The small Xilitla, located in the Huasteca de Potosí region with its rich forests and water, owes its greatest attraction to an eccentric Englishman.
Xilitla (in Nahuatl: “place of the snails”) is a coffee growing community of about 5000 inhabitants at one of the highest points of the Zona Huasteca in San Luis Potosí.
The most famous attraction of the small village is the surrealistic rock garden Las Pozas of the eccentric Englishman Edward James.
He left Great Britain in 1940 on the run from the war and first went to Los Angeles, where he met other emigrants. It was at this time that James first expressed his dream of “creating a Garden of Eden,” for which, he said, “Mexico seemed more romantic than the overpopulated Southern California.”
A little later, he accepted an invitation from the psychoanalyst Erich Fromm to Cuernavaca in Mexico, where he became friends with the Mexican aristocrat and hobby architect Plutarco Gastélum. He recommended the village of Xilitla to James for his orchid breeding. Soon James started to build up his orchid breeding including a butterfly garden. When a severe frost in 1962 destroyed both, James decided to immortalize his orchids as concrete sculptures in a sculpture garden.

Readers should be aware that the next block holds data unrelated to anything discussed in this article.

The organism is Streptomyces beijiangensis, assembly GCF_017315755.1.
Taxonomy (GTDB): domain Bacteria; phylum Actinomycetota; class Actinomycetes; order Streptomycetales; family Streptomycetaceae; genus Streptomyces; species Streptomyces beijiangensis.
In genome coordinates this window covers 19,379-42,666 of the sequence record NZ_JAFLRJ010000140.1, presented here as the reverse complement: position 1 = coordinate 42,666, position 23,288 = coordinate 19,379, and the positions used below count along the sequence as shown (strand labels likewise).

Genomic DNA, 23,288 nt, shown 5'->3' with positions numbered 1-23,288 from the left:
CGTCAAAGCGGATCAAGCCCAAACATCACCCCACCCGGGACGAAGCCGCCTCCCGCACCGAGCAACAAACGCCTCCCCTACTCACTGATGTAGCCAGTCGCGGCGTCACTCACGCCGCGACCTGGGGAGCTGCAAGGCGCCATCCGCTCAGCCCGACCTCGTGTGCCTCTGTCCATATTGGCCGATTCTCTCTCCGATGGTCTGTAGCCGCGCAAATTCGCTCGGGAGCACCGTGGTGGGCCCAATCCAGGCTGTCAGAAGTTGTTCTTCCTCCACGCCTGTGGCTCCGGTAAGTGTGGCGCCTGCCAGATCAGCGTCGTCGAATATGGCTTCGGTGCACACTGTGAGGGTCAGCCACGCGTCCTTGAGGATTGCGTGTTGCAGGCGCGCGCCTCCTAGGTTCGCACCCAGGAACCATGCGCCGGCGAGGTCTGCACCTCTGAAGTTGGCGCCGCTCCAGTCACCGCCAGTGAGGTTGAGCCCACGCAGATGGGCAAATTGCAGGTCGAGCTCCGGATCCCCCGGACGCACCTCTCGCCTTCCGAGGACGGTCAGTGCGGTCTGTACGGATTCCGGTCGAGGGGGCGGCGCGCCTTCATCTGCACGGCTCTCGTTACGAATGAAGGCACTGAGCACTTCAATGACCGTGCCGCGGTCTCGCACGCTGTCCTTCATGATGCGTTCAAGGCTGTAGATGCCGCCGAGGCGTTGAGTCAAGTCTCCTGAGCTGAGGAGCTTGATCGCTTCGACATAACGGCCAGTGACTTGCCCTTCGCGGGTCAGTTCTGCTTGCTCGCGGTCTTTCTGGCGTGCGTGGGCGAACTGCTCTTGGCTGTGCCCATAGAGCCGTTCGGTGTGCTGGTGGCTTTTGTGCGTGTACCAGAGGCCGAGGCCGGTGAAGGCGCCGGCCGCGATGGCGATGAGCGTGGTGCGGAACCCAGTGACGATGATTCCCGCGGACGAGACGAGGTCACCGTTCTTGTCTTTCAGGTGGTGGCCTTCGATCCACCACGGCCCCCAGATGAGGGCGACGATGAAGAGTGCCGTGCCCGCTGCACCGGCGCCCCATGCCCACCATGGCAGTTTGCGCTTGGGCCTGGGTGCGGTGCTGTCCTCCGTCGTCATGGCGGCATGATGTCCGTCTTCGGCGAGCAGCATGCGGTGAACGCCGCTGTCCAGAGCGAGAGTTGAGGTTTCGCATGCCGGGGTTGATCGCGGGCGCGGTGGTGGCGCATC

The project evolved over 20 years into a bizarre jungle city of unfinished palaces, temples and pagodas with staircases leading to nowhere, winding paths lined by columns with colorful capitals leading to houses without ceilings and populated by exotic wildlife such as flamingos, parrots or chokebergs and overgrown by plants.
The waterfalls and streams of the valley were channelled as meanders around the park and feed numerous wells.
The only habitable building among the architectural curiosities served at times as an accommodation for the eccentric builder, whom the Mexicans called either “the crazy Englishman” or “Don Eduardo”.
Until James’ death in 1984, indigenous Otomí continued to work on this fantasy city, which extended through the jungle with no discernible plan.
With James’ death – he died on his way back from a visit to Europe – the construction work on the park was stopped and it was left to gradually decay.